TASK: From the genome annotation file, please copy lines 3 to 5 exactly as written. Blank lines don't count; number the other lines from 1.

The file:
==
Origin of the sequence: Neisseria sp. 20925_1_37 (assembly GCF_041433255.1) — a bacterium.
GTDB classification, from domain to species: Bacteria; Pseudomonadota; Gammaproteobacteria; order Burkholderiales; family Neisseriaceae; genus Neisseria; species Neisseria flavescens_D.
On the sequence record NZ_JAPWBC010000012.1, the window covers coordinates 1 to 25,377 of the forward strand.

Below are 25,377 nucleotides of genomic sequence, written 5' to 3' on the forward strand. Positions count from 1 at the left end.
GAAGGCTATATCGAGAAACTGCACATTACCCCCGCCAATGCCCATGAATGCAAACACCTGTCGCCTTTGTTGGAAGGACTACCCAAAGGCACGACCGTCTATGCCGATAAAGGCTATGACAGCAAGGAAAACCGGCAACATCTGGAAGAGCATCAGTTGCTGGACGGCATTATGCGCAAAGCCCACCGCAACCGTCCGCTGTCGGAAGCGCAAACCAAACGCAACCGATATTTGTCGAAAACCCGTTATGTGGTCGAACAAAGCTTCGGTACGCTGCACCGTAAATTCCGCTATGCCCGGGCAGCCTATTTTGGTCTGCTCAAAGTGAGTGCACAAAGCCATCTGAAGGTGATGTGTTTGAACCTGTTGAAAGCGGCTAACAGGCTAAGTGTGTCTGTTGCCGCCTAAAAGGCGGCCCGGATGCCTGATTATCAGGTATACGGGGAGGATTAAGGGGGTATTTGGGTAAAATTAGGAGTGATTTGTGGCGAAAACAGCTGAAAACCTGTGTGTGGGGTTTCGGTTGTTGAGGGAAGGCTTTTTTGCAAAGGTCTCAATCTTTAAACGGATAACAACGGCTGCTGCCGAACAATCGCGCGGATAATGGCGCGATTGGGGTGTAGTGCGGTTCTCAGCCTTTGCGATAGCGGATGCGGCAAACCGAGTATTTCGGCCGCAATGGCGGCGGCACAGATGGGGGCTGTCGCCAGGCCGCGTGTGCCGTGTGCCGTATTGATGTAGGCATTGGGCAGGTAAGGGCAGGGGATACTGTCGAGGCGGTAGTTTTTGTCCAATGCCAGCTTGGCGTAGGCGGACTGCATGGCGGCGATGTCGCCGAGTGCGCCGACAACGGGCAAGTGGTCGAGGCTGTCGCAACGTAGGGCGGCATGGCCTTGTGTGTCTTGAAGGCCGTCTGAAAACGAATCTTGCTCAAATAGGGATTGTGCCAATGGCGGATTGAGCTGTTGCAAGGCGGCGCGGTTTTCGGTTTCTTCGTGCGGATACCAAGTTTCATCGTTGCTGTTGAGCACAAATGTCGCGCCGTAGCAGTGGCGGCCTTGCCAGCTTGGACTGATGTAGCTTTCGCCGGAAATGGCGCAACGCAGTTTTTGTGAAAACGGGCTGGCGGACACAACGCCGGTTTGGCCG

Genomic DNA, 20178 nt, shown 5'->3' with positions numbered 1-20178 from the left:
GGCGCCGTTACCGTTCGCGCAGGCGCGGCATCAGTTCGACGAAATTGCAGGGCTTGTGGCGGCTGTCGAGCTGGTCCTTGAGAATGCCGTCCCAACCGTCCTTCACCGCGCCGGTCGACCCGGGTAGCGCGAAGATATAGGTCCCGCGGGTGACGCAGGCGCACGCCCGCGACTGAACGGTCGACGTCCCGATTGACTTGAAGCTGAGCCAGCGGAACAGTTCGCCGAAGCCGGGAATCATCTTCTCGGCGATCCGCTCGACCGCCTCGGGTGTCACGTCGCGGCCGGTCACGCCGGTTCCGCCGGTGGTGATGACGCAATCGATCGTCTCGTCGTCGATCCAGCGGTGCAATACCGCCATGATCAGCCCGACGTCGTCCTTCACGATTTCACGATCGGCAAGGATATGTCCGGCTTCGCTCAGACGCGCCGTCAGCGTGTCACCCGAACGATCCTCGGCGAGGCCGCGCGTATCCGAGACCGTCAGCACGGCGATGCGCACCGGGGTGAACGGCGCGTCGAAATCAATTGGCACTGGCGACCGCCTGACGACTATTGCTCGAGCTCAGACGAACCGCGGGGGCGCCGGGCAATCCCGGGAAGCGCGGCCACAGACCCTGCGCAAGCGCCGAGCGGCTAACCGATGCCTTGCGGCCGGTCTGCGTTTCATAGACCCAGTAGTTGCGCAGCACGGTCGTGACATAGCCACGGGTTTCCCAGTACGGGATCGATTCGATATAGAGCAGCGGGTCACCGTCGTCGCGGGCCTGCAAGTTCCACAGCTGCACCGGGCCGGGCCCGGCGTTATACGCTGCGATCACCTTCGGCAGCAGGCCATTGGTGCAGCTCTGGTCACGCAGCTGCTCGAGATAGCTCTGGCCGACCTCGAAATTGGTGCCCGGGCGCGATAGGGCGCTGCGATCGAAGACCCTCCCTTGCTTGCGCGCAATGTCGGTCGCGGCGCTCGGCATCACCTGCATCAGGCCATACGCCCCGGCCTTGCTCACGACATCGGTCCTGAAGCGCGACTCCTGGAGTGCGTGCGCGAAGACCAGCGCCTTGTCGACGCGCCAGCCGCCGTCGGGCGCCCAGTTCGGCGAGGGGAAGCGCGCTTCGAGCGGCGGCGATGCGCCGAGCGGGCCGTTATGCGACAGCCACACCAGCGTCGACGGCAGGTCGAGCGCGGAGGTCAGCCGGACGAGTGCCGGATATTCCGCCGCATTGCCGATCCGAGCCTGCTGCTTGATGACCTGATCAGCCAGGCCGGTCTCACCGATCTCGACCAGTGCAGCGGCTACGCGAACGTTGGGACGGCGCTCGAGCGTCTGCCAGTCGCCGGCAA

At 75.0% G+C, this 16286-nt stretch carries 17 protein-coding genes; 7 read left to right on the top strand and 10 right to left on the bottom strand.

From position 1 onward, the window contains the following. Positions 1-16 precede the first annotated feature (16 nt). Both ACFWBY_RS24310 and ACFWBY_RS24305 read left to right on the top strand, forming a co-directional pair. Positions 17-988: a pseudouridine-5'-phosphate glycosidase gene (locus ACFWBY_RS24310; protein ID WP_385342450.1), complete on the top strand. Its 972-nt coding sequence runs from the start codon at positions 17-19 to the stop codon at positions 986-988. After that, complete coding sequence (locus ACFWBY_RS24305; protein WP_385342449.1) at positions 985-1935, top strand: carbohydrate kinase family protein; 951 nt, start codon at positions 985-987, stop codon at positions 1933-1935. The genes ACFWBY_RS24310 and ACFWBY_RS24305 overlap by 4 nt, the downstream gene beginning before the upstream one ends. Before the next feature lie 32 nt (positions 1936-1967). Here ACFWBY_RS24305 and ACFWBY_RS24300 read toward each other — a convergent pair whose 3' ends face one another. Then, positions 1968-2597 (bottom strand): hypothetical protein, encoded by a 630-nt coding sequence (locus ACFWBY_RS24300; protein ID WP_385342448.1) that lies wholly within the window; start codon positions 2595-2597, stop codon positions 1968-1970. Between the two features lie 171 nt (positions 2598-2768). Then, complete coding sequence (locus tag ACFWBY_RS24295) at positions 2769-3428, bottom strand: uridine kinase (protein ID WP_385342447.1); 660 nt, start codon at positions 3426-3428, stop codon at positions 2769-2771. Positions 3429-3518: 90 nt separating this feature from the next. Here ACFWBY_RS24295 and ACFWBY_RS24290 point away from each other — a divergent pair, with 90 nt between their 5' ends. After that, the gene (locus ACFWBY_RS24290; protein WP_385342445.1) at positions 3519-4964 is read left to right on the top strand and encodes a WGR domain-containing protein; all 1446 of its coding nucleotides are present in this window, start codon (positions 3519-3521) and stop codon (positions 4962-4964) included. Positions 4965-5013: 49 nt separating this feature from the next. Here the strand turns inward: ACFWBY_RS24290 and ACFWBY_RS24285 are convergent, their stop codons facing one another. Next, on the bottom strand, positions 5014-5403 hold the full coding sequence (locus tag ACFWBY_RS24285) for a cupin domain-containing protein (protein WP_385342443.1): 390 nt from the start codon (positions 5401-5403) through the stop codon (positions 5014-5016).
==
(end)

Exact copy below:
On the sequence record NZ_JAPWBC010000012.1, the window covers coordinates 1 to 25,377 of the forward strand.

Below are 25,377 nucleotides of genomic sequence, written 5' to 3' on the forward strand. Positions count from 1 at the left end.
GAAGGCTATATCGAGAAACTGCACATTACCCCCGCCAATGCCCATGAATGCAAACACCTGTCGCCTTTGTTGGAAGGACTACCCAAAGGCACGACCGTCTATGCCGATAAAGGCTATGACAGCAAGGAAAACCGGCAACATCTGGAAGAGCATCAGTTGCTGGACGGCATTATGCGCAAAGCCCACCGCAACCGTCCGCTGTCGGAAGCGCAAACCAAACGCAACCGATATTTGTCGAAAACCCGTTATGTGGTCGAACAAAGCTTCGGTACGCTGCACCGTAAATTCCGCTATGCCCGGGCAGCCTATTTTGGTCTGCTCAAAGTGAGTGCACAAAGCCATCTGAAGGTGATGTGTTTGAACCTGTTGAAAGCGGCTAACAGGCTAAGTGTGTCTGTTGCCGCCTAAAAGGCGGCCCGGATGCCTGATTATCAGGTATACGGGGAGGATTAAGGGGGTATTTGGGTAAAATTAGGAGTGATTTGTGGCGAAAACAGCTGAAAACCTGTGTGTGGGGTTTCGGTTGTTGAGGGAAGGCTTTTTTGCAAAGGTCTCAATCTTTAAACGGATAACAACGGCTGCTGCCGAACAATCGCGCGGATAATGGCGCGATTGGGGTGTAGTGCGGTTCTCAGCCTTTGCGATAGCGGATGCGGCAAACCGAGTATTTCGGCCGCAATGGCGGCGGCACAGATGGGGGCTGTCGCCAGGCCGCGTGTGCCGTGTGCCGTATTGATGTAGGCATTGGGCAGGTAAGGGCAGGGGATACTGTCGAGGCGGTAGTTTTTGTCCAATGCCAGCTTGGCGTAGGCGGACTGCATGGCGGCGATGTCGCCGAGTGCGCCGACAACGGGCAAGTGGTCGAGGCTGTCGCAACGTAGGGCGGCATGGCCTTGTGTGTCTTGAAGGCCGTCTGAAAACGAATCTTGCTCAAATAGGGATTGTGCCAATGGCGGATTGAGCTGTTGCAAGGCGGCGCGGTTTTCGGTTTCTTCGTGCGGATACCAAGTTTCATCGTTGCTGTTGAGCACAAATGTCGCGCCGTAGCAGTGGCGGCCTTGCCAGCTTGGACTGATGTAGCTTTCGCCGGAAATGGCGCAACGCAGTTTTTGTGAAAACGGGCTGGCGGACACAACGCCGGTTTGGCCG